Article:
Adalberto Roque/AFP/Getty
April 14, 2014 05:00 PM

A “blood moon” lunar eclipse will occur in the night sky a few hours after midnight Tuesday, and as with many natural phenomena, people have a lot of questions.

Below, we will answer every possible question you may have about the blood moon.

Blood moon, huh? That sounds pretty metal!

It certainly is potent imagery. A lot of musicians have used the image of a “blood moon” to signify mysterious forces of darkness, from Bruce Springsteen in "The Fuse" (“Blood moon rising in a sea of black dust”) to Deer Tick in "Blood Moon" (“The blood moon we see is an act of God”).

Nice. So what kind of blood is it going to be? B negative? O positive?

The moon will not actually be made of blood. It will just turn red from refracted sunlight while its orbit takes it through the shadow of Earth.

That’s disappointing.

It’s a giant space rock glowing red in the sky. That’s still pretty cool. As astronomer Phil Plait notes, at the deepest point of the eclipse, the moon is “seeing all the sunrises and sunsets on earth at that moment.”

I still don’t get why it’s red, though.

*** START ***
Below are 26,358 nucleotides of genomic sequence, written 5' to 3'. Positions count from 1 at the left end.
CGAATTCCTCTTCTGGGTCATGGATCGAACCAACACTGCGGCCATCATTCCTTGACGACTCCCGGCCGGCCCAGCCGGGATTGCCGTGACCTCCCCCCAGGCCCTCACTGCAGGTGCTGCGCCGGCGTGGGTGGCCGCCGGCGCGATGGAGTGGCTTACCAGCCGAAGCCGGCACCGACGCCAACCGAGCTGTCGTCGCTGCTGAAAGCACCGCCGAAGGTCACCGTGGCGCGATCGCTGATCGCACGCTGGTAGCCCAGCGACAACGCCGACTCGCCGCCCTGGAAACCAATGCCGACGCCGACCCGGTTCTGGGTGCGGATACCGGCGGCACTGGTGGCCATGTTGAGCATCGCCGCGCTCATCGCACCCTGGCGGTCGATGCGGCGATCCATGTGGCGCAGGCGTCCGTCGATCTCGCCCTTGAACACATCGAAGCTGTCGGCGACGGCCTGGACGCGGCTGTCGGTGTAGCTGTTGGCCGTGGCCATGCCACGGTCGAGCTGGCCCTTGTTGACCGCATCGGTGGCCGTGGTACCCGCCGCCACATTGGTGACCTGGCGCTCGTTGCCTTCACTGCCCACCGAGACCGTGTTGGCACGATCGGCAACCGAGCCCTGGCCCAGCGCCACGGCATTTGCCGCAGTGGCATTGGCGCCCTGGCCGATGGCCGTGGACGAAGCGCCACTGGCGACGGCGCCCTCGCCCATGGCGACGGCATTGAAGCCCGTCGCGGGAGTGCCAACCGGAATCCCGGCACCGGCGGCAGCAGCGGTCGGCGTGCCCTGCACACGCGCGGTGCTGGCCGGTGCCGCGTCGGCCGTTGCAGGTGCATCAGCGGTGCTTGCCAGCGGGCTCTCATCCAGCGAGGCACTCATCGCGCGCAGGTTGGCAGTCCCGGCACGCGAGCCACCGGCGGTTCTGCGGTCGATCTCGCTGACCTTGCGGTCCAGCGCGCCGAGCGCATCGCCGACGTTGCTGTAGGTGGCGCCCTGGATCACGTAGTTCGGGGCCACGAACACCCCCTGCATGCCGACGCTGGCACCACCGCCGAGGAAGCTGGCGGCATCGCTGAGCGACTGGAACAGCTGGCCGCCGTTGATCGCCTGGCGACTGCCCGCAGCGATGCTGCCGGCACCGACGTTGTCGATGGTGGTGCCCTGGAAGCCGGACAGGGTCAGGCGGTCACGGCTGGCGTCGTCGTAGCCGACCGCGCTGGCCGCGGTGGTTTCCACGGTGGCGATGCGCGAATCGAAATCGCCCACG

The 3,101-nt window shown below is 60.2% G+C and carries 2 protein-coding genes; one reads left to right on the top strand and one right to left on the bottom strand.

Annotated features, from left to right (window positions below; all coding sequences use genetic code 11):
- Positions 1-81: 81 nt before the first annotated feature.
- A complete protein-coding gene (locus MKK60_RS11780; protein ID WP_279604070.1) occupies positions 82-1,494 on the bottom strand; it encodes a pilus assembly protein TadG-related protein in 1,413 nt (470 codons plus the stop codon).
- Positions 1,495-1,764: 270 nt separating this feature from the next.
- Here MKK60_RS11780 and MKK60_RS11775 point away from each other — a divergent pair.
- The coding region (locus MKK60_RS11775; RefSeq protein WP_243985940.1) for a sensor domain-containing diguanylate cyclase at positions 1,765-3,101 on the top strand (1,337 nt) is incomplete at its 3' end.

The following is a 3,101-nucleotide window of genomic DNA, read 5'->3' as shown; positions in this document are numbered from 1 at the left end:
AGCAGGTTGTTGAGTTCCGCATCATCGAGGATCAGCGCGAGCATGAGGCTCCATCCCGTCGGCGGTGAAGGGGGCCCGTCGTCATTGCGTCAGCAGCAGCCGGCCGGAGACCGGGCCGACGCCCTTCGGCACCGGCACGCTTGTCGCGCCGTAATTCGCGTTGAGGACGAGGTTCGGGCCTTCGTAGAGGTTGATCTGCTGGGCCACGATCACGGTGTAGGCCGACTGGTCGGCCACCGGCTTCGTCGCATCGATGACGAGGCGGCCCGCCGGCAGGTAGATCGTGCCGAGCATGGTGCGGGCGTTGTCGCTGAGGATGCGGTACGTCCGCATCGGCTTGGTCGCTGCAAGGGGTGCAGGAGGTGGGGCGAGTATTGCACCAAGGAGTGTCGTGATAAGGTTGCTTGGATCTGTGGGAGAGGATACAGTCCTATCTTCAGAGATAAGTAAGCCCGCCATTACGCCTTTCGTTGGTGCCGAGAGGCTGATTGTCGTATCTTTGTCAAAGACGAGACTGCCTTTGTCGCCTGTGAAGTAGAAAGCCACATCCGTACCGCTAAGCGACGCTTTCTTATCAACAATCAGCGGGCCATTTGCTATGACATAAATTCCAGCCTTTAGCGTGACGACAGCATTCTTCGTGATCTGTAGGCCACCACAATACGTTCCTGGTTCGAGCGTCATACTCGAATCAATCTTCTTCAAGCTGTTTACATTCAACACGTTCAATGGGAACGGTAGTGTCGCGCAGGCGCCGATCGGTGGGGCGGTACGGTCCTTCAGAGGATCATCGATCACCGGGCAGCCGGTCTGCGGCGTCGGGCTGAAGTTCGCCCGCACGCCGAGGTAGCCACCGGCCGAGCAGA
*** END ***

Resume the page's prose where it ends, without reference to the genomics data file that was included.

For the same basic reason sunsets are! Dust and water particles in Earth’s atmosphere are filtering out shorter-wavelength light (blues and purples), leaving visible only longer-wavelength colors like red and orange.

Too much science! Just tell me: Where can I see this thing?

Do you live in North America? Then you’ve got the best seat in the house. (Australia and East Asia will have an obstructed view, while the rest of the world doesn’t get a ticket at all.) Cloudy weather might get in the way for the East Coast, but skies should be clear for the rest of the United States.

Sweet. Can I watch it during dinner?

Not unless you keep a very odd schedule. The eclipse will start to be visible around 2 a.m. EST, culminating in full blood moon at 3:06. This will last until 4:24. You’ll probably want to set your alarm.

Is it worth it?

If you haven’t seen a blood moon before, it’s worth checking out. But if you miss this one, don’t worry – Monday night is the first of the “tetrad,” a series of four eclipses each taking place about six months apart.

First a "blood moon" and now a "tetrad"? This all sounds like something from a Dan Brown novel. Has anyone come up with any blood moon conspiracy theories?

Of course they have. Texas pastor John Hagee thinks the tetrad will be a “world-shaking event” that signifies the dawning of a new age. He’s written a book, which you can buy here.

Is the world going to end?

Someday, yes. But probably not Monday night.

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